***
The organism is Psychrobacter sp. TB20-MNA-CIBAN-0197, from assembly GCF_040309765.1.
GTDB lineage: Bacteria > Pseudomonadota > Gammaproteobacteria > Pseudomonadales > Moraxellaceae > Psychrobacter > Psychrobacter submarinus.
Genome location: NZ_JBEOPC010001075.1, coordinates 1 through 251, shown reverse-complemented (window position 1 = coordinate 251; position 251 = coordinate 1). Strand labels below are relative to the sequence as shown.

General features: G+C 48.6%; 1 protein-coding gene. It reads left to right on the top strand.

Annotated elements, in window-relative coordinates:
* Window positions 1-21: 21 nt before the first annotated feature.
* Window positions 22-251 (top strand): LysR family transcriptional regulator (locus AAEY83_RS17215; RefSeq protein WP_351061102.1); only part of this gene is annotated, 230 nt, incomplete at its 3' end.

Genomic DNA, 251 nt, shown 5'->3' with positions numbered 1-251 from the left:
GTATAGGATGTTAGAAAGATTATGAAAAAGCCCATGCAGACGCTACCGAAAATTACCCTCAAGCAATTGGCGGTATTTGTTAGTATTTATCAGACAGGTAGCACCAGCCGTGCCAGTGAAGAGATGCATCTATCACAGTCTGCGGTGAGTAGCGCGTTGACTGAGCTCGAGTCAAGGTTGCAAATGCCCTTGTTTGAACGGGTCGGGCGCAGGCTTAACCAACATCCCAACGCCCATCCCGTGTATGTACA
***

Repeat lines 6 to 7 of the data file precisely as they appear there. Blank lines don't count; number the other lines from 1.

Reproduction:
* Window positions 1-21: 21 nt before the first annotated feature.
* Window positions 22-251 (top strand): LysR family transcriptional regulator (locus AAEY83_RS17215; RefSeq protein WP_351061102.1); only part of this gene is annotated, 230 nt, incomplete at its 3' end.